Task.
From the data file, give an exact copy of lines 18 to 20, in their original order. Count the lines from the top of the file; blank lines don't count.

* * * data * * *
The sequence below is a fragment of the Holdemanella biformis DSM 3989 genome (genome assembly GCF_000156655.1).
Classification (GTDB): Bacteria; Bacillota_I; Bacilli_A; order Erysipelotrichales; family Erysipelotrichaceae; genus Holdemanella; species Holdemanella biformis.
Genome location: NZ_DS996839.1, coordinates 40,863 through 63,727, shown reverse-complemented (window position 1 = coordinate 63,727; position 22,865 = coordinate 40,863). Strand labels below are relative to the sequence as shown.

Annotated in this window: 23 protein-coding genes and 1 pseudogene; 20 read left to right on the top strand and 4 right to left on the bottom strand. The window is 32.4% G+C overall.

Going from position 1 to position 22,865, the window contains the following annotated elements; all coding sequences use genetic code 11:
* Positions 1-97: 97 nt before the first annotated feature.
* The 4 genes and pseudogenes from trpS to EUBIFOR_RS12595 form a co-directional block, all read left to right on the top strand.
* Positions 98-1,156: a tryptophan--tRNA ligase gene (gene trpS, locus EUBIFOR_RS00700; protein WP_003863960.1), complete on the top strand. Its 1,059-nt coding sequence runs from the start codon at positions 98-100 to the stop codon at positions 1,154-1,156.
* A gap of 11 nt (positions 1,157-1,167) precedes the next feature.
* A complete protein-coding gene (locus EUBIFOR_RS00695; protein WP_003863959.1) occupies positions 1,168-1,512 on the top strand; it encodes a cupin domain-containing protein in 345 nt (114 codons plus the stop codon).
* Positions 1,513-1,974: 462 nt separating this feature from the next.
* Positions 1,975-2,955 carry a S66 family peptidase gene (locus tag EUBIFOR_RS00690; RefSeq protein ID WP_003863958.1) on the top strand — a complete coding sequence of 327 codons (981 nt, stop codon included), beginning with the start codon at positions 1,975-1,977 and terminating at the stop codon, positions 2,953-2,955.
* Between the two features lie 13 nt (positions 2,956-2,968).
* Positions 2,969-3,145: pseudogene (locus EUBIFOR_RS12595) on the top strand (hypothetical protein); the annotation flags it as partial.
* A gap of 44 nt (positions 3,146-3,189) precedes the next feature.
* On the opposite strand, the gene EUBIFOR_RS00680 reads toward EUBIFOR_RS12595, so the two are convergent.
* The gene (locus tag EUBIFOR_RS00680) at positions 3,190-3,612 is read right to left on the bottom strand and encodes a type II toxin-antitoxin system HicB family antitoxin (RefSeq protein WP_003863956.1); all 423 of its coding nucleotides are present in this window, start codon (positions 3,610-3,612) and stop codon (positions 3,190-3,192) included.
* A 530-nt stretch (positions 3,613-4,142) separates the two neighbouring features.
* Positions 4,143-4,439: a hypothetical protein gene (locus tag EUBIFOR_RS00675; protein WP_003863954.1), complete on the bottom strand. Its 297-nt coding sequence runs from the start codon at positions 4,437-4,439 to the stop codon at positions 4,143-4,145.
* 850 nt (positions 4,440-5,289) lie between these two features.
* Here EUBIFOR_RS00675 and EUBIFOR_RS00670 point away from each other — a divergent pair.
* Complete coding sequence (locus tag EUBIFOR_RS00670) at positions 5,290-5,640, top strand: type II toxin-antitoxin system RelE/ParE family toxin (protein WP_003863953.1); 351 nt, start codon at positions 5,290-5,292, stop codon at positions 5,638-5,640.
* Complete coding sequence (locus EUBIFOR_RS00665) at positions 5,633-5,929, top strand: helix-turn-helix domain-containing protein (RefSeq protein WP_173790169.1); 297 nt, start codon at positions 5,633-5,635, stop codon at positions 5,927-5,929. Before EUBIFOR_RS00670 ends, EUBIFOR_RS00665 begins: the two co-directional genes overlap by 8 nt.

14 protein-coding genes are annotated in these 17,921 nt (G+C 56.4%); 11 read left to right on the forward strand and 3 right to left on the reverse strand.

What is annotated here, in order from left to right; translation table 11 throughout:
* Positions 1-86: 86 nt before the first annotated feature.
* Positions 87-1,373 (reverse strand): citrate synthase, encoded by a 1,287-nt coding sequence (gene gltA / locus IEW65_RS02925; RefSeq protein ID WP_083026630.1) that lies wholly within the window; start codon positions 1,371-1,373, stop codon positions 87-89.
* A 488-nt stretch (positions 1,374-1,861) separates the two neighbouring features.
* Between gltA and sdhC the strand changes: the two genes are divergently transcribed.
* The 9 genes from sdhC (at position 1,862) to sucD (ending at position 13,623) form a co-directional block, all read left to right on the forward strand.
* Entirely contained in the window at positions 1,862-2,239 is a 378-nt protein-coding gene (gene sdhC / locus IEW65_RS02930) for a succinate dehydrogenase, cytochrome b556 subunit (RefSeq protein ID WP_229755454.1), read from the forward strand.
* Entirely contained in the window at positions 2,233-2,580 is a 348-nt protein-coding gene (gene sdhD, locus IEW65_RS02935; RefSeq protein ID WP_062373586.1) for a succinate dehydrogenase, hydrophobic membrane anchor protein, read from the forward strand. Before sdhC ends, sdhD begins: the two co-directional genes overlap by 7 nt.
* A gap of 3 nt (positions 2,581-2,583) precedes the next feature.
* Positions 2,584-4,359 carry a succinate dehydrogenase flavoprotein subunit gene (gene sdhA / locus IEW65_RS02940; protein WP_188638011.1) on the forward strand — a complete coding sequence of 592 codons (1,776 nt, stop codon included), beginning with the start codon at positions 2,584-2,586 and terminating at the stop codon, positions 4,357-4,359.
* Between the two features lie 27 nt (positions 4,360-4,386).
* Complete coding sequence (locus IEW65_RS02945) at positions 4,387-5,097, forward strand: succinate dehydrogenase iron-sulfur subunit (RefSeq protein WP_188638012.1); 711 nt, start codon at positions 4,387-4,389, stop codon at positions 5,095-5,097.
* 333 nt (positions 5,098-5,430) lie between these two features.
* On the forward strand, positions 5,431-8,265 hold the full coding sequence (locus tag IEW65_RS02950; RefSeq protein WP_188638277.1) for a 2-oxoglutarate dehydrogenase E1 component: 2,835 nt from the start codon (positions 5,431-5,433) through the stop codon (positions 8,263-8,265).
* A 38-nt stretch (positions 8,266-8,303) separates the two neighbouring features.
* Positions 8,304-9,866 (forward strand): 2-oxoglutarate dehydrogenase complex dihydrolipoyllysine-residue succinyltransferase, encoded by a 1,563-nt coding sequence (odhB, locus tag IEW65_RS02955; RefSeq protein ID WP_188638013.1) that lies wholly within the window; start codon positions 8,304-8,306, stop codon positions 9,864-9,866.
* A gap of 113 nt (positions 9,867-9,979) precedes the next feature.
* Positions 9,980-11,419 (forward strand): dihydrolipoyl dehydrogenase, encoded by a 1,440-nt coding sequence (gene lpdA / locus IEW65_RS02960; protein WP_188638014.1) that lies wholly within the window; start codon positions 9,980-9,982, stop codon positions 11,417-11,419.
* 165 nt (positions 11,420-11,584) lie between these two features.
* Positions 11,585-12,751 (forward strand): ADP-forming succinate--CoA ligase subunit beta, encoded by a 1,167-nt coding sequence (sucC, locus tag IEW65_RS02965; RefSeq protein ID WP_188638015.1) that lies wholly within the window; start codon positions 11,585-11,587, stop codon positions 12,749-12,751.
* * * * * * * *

* A 530-nt stretch (positions 3,613-4,142) separates the two neighbouring features.
* Positions 4,143-4,439: a hypothetical protein gene (locus tag EUBIFOR_RS00675; protein WP_003863954.1), complete on the bottom strand. Its 297-nt coding sequence runs from the start codon at positions 4,437-4,439 to the stop codon at positions 4,143-4,145.
* 850 nt (positions 4,440-5,289) lie between these two features.